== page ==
Aurelia Spencer Rogers

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Aurelia Read Spencer Rogers was the founder of the first Primary Association in her Farmington, Utah, congregation of The Church of Jesus Christ of Latter-day Saints. Relief Society general president Eliza R. Snow helped her organize and then spread it to other church congregations. In 1880, Primary was adopted churchwide as the official organization for children in LDS Church. From 1893 until her death on August 19, 1922, Rogers served on the general board of the Primary organization.

The need for such an organization came to her attention when she noticed that the younger boys in the community were becoming unruly and mischievous and that all the children had too much unsupervised time. She prayed for guidance and said that she heard a voice say that “there was an auxiliary organization [in the church] for all ages except the children.”[1] She met with Eliza R. Snow, who shared her concern. She then met with Church president John Taylor and received his permission to create and operate an organization for children. On August 11, 1878, she was set apart as president of the Farmington Ward Primary, the first Primary in the Church. The first meeting was held on August 25, 1878, with 224 children in attendance. In 1897, in recognition of her role in founding the Primary, the children of the Church raised the funds to publish her book, Life Sketches in 1898.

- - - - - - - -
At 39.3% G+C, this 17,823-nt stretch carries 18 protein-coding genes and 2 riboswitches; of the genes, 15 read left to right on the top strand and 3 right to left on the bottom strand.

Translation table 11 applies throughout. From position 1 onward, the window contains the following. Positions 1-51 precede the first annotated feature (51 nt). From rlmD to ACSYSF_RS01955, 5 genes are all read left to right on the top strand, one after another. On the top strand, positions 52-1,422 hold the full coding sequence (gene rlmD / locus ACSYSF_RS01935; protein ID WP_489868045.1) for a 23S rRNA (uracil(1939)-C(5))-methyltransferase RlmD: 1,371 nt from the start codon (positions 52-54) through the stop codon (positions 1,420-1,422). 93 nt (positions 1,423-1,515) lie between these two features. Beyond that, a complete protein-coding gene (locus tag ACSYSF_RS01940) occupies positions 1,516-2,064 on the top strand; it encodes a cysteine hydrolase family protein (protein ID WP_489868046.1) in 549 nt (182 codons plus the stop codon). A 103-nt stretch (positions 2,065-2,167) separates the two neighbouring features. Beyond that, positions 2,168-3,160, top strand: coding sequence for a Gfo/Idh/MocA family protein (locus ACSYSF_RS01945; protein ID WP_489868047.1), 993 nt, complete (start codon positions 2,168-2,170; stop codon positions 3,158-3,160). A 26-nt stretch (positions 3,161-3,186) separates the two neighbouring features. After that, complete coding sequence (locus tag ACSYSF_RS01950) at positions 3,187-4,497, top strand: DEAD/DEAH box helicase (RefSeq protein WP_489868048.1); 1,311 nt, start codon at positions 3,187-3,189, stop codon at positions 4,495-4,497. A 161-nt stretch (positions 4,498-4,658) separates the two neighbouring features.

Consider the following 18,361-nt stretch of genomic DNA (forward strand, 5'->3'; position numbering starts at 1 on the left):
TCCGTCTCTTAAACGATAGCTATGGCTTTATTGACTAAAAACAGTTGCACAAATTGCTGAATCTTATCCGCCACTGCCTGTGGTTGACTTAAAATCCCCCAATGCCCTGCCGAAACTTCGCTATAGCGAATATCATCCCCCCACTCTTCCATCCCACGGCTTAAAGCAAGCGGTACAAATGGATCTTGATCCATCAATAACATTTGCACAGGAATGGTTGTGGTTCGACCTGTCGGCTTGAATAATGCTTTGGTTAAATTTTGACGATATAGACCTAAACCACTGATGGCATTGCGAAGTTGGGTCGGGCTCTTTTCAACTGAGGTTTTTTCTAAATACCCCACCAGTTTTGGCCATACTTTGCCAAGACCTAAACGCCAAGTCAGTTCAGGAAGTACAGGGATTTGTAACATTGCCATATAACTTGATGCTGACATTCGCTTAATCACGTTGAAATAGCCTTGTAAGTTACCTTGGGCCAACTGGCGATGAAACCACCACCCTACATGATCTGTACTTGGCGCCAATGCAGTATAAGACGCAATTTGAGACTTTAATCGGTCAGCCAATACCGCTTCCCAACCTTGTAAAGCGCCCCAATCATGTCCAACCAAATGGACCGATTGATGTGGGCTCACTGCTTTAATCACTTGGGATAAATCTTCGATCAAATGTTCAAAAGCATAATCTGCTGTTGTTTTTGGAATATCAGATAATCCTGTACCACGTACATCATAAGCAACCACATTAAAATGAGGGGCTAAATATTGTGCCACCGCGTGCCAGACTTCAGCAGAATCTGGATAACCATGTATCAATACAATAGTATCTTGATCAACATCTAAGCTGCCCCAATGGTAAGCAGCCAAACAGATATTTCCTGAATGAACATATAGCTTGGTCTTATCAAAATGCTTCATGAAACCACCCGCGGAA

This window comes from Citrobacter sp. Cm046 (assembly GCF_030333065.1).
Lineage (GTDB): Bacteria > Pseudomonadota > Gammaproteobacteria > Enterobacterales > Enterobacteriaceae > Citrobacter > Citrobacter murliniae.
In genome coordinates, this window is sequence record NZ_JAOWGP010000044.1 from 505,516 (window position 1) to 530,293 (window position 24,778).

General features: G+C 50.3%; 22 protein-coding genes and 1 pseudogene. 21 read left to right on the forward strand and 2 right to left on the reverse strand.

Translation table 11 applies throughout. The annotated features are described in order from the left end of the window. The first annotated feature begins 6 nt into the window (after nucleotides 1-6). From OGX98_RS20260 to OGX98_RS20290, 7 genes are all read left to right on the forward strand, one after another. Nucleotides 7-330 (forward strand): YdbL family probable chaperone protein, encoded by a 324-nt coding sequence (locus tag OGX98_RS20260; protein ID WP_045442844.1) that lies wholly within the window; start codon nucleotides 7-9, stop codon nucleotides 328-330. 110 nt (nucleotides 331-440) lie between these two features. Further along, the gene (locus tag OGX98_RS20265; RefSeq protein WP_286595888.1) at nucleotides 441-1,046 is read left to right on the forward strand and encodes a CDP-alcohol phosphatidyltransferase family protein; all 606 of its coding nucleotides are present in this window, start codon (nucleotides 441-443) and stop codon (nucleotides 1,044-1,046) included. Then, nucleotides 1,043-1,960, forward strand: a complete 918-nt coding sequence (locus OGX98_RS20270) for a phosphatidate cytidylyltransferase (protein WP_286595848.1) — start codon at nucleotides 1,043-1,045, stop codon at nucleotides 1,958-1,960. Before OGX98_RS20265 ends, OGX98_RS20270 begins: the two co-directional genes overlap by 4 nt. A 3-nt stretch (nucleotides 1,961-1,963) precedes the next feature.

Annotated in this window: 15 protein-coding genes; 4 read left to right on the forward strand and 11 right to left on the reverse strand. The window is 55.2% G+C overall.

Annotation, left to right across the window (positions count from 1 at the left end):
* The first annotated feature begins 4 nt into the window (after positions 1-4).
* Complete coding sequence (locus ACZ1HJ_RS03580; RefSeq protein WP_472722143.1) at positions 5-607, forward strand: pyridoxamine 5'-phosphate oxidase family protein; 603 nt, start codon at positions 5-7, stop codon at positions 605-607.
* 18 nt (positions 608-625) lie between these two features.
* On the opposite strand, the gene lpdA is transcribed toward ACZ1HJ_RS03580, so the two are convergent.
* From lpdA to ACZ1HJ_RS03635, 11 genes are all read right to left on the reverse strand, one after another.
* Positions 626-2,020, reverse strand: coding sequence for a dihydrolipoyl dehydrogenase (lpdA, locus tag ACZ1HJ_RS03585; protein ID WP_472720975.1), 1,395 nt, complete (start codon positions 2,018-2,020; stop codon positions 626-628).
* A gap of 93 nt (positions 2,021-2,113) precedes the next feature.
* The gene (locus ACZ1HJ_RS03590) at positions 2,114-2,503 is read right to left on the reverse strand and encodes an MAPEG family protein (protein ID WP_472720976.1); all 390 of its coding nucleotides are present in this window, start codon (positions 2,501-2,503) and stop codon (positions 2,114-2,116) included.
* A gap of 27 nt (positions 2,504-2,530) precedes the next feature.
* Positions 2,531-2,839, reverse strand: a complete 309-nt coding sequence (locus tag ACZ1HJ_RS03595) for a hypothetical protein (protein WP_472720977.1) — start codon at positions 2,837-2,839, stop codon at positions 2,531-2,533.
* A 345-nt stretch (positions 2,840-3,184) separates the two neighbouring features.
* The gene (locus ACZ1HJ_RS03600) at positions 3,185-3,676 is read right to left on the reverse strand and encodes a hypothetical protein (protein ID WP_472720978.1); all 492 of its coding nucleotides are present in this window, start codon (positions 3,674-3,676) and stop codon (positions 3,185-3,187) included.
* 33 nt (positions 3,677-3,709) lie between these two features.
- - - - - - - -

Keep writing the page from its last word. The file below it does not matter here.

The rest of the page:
She was born on October 4, 1834, in Deep River, Connecticut. When Aurelia was six years old, her parents joined the Church and traveled to Nauvoo, Illinois, to be with the Saints. At the age of twelve, she and her older sister, Ellen, cared for four younger siblings when their mother died at Sugar Creek, Iowa, and Church leaders called their father to head the missionary work in Great Britain. The children lived on their own in Winter Quarters, Nebraska, with limited provisions and then made the difficult trek to the Great Salt Lake basin in 1848. Their father completed his mission to Europe in September 1849 and joined them in Salt Lake City.

At the age of seventeen, Aurelia married Thomas Rogers. Through the next twenty-two years, she gave birth to twelve children, of whom only seven survived infancy. They lived their entire married life in Farmington, Utah.

Her work for children was evident also in her involvement with the suffragist movement. In the winter of 1894–1895, she served as one of three Utah delegates to the Woman's Suffrage Convention in Atlanta and attended the Second Triennial Congress of the National Council of Women in Washington, D.C.

  1. Church Educational System, Church History in the Fulness of Times, rev. ed., Salt Lake City: LDS Church, 1993, p. 410